So far, the housing market has remained remarkably resilient, at least in price, if not in sales. Not very long ago, many commentators were suggesting falls of 20, 30 or even 40% in house prices from their peak late last year. Recent figures from the Real Estate Institute of New Zealand (REINZ) show that in fact, October 2008 values were down just 4.3% on those of a year ago. Quotable Value (QV), which calculates its figures on a quarter-over-quarter-a-year-ago basis, has calculated a 6.8% decline in prices, a broadly similar result.
Have we averted the huge loss in equities that the doomsayers were predicting? It is hard to tell, for at least two reasons. First, average or median sale prices do not take into account the “quality” of the house. By quality we mean size, neighbourhood and condition. It may well be that a disproportionately large number of those at the higher end of the property market are selling (or being forced to sell) at the moment. Even though they may be selling their six-bedroom mansions at large discounts, the median and/or average sale price would be higher than the typical house. If the median house sold happens to be an above-average quality of house, prices will appear to b holding their own.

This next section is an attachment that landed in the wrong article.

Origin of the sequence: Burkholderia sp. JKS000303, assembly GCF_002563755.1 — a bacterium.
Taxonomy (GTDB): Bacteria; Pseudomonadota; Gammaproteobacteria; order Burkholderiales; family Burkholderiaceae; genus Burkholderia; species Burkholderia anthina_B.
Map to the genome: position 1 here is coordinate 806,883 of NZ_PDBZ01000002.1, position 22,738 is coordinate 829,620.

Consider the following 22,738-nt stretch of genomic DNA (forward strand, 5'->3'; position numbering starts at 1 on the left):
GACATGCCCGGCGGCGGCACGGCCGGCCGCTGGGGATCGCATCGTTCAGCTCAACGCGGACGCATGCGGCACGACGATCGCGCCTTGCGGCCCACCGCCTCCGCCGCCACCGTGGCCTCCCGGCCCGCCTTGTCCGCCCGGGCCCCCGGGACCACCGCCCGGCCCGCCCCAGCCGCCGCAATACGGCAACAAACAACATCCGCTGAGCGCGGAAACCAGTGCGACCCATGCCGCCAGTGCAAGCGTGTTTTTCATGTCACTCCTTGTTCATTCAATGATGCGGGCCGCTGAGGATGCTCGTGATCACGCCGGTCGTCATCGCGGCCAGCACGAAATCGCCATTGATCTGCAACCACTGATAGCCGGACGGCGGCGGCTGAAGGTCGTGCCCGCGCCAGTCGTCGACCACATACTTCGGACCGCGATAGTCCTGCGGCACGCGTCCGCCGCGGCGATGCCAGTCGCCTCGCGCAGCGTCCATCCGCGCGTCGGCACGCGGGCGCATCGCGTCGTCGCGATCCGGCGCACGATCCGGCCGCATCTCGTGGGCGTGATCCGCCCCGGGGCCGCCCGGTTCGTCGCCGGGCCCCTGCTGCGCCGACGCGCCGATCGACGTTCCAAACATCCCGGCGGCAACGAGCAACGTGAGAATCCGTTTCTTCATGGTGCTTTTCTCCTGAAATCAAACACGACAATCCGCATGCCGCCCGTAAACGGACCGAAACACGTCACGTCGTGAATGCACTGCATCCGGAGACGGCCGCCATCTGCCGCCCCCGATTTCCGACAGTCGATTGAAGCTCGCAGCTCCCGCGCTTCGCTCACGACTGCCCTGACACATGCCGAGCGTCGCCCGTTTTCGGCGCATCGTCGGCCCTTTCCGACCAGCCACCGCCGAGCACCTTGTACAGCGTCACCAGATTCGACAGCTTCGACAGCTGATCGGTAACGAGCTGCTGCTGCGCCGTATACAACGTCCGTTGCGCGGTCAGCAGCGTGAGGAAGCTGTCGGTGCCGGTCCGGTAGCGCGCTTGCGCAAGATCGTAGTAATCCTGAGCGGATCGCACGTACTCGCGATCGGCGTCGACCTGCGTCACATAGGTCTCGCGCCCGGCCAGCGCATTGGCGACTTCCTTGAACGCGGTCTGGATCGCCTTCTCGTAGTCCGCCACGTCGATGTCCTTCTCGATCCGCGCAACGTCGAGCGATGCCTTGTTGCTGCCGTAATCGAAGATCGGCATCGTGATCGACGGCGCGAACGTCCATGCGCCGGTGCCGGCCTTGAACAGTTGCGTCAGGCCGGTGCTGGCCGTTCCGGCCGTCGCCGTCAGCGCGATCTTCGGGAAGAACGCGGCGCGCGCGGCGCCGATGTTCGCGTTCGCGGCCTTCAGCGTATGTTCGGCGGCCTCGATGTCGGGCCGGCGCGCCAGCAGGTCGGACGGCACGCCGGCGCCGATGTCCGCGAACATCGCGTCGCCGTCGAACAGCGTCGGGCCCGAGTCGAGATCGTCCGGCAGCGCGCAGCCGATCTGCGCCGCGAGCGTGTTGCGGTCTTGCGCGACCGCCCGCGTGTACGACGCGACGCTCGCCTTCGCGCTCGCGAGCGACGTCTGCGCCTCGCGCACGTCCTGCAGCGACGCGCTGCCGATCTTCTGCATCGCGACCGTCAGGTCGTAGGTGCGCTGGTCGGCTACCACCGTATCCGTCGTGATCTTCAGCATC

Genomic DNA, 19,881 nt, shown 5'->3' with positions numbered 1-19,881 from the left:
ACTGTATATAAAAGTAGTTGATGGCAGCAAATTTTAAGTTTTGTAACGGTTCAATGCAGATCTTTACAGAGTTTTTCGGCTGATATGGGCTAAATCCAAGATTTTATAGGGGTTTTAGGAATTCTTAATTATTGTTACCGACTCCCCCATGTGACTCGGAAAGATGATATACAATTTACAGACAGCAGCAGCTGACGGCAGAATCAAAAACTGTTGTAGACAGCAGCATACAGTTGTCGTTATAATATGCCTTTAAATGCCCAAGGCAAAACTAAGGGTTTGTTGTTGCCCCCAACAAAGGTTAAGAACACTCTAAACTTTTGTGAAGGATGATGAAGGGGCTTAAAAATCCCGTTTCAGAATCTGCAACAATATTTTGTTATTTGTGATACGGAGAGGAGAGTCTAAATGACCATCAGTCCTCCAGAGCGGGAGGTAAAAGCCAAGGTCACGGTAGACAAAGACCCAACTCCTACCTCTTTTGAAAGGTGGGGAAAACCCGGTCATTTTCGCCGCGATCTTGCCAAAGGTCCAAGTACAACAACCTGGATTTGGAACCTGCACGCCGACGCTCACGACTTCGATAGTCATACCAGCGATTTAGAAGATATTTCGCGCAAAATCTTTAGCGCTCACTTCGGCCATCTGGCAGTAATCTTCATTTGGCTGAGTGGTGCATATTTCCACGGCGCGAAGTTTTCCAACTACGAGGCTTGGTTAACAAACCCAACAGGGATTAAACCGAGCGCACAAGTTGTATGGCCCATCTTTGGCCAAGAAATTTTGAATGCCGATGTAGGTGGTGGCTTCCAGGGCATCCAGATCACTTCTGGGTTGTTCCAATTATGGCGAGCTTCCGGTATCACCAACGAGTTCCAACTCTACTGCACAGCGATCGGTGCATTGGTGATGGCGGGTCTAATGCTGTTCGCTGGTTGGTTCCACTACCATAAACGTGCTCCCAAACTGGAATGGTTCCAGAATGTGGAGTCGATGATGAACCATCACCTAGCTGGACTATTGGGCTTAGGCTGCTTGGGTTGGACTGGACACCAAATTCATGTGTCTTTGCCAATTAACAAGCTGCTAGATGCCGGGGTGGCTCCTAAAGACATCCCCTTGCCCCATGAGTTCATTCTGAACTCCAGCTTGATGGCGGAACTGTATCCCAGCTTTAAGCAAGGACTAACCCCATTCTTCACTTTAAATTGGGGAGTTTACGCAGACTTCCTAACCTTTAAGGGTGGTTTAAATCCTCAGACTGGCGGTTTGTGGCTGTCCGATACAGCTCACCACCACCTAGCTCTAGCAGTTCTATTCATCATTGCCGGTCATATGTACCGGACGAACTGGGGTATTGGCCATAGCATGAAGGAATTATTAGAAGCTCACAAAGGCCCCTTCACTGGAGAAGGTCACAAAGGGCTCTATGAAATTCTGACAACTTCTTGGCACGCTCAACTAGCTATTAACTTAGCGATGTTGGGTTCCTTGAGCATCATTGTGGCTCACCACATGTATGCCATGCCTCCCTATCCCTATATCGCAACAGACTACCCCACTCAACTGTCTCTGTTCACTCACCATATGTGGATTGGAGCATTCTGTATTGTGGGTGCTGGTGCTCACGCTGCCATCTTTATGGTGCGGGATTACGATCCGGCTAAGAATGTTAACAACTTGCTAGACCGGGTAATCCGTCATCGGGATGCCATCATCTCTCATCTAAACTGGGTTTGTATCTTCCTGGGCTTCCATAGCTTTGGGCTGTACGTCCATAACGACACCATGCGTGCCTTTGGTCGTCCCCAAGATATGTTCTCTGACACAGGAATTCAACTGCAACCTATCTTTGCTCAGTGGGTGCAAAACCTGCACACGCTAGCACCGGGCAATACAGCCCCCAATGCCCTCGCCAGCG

Second, with all the negative news around about how poorly the housing market is doing, sellers are keeping their houses off the market unless they absolutely have to sell. Those who can afford not to sell, won’t. As a result, the smaller-than-expected drop in house prices is likely at least in part the result of the pool of sellers drying up. This theory is evidenced by the bundle of flyers from real estate agents that lands in this author’s mailbox each week. Agents are looking for more properties to market, both because that gives them more options to offer buyers, but also because the number of houses on the market has fallen.
Unfortunately, with the increasingly gloomy outlook for employment, the number of forced sales is unlikely to have bottomed out, and the fall in house prices may well continue although it is hard to see it falling as far as the big round numbers some have speculated about.
The number of houses sold seems at least to have flattened out at just over 13,000 a quarter, having fallen more than 50% from the dizzying heights of almost 28,500 in the three months ended April 2007.
Similarly, the number of days to sell has firmed somewhat, presumably as sellers develop more realistic expectations, and as the supply of properties for sale more closely matches demand.